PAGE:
The Straight Dope Newspaper disproved this theory 10 years later. In this case there is a definite problem with survivorship bias: the researchers only found data from cats that actually had been treated at veterinary clinics. As there was no information in their data of cats that had fallen from higher floors, the researchers assumed that these cats survived their falls unscathed. However, the circumstance was of course the opposite: these cats died immediately as a result of their fall and were therefore never treated at the veterinary clinics. Resulting in them not being registered and never being part of the data-set.


It is 1943: large parts of Europe are occupied by German troops. The allies are trying to get through the enemy’s defense system using airplanes with bombs, but without further success – many planes are shot down and lost. The Center for Naval Analyzes starts looking for a way to reinforce the bombers. To ensure that the aircraft still can take off, the entire machine can’t be reinforced with an extra layer: it’s necessary to choose which parts should have additional armor installed. While the experts from the Center for Naval Analyzes note where the returning planes are most affected, the Statistical Research Group (SRG) of Columbia University is called in.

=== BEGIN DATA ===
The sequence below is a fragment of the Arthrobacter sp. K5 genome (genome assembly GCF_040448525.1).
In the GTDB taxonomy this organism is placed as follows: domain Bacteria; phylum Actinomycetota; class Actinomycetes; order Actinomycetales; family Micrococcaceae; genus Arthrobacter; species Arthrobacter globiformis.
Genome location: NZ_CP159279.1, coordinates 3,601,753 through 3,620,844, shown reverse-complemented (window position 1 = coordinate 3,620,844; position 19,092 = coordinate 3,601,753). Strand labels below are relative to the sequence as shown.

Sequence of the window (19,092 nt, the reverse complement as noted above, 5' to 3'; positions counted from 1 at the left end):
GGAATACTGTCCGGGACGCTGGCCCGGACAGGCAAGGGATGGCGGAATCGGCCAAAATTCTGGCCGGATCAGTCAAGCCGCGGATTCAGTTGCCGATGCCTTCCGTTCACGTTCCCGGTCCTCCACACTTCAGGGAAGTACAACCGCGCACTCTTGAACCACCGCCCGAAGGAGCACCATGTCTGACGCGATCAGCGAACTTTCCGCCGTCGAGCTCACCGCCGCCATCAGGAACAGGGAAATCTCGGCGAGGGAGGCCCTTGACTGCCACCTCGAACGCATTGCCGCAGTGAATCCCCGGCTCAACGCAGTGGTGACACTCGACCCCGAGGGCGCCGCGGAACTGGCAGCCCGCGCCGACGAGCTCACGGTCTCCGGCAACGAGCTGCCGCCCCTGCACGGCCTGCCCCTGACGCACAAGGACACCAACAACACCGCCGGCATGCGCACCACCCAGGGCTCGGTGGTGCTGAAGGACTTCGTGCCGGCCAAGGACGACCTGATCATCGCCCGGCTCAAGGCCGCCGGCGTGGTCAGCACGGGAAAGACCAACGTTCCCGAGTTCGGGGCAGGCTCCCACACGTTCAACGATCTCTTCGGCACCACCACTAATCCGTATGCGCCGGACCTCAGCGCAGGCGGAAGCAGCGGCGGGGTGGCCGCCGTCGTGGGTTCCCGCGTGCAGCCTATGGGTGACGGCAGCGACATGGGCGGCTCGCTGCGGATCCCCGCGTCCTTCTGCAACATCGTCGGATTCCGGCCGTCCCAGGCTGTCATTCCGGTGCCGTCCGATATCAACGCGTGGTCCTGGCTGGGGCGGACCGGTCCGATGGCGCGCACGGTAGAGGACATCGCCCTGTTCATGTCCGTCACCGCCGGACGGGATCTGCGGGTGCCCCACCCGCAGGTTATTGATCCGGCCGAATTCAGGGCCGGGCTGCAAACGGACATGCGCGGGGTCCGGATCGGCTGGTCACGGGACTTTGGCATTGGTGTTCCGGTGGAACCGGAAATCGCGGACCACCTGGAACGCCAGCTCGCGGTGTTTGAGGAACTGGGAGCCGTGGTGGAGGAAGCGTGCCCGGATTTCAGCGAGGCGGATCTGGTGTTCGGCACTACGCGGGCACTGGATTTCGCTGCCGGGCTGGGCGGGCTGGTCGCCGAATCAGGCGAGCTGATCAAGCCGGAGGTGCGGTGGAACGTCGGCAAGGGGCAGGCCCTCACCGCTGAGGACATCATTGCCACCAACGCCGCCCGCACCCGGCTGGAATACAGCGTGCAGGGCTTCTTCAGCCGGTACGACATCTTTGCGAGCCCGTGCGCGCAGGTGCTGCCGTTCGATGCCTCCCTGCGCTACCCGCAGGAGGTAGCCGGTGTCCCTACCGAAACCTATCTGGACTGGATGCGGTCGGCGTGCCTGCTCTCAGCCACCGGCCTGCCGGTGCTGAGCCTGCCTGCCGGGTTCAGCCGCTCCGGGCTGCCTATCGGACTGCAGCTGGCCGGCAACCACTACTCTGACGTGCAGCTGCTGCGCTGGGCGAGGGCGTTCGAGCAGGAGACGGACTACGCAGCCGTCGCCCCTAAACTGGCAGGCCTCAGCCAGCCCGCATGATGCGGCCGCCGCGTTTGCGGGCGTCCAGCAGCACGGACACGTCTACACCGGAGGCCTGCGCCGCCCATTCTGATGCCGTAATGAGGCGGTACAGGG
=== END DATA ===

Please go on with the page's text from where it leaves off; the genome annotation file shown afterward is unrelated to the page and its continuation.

It’s Abraham Wald, who fled to the U.S in 1938 during the upcoming of the German troops, who comes up with an unexpected conclusion – reinforce the planes where the machines aren’t hit. Wald comes to this finding by stating that planes returning are hit in non-fatal spots: they can return despite damage. The planes hit in other places apparently don’t make it, and that’s why, according to Wald, it’s better to apply armor to these parts of the plane The advice is followed and thanks to the statistical approach of the problem by Wald, the allies gain ground.

“The extra armor belonged not on the part of the plane that could survive a lot of bullets, but to the part of the plane that couldn’t.”  – Abraham Wald


The cognitive engine of Qlik will help you prevent survival bias. In the image above, all types of Hole Location are selected (green), except “No Holes” (light gray). Qlik clearly shows which selection options in Plane and Status are still available (white) and which are not (dark gray). This selection in Hole Location shows that all airplanes with the status “Shot Down” fall outside the dataset. In other words: airplanes with the shown damage return and this damage proves therefore not fatal. Qlik ensures that you don’t miss any data: by using different colors it becomes very clear what is and what isn’t part of the (selected) data-set. This way you won’t overlook anything during your analysis!

Writer: Ronan Berendsen – BI Consultant Climber

Mangel, M., & Samaniego, F. J. (1984). Abraham Wald’s work on aircraft survivability.
Wald, A. (1980). A Reprint of’A Method of Estimating Plane Vulnerability Based on Damage of Survivors (No. CRC-432).

Published 2020-02-12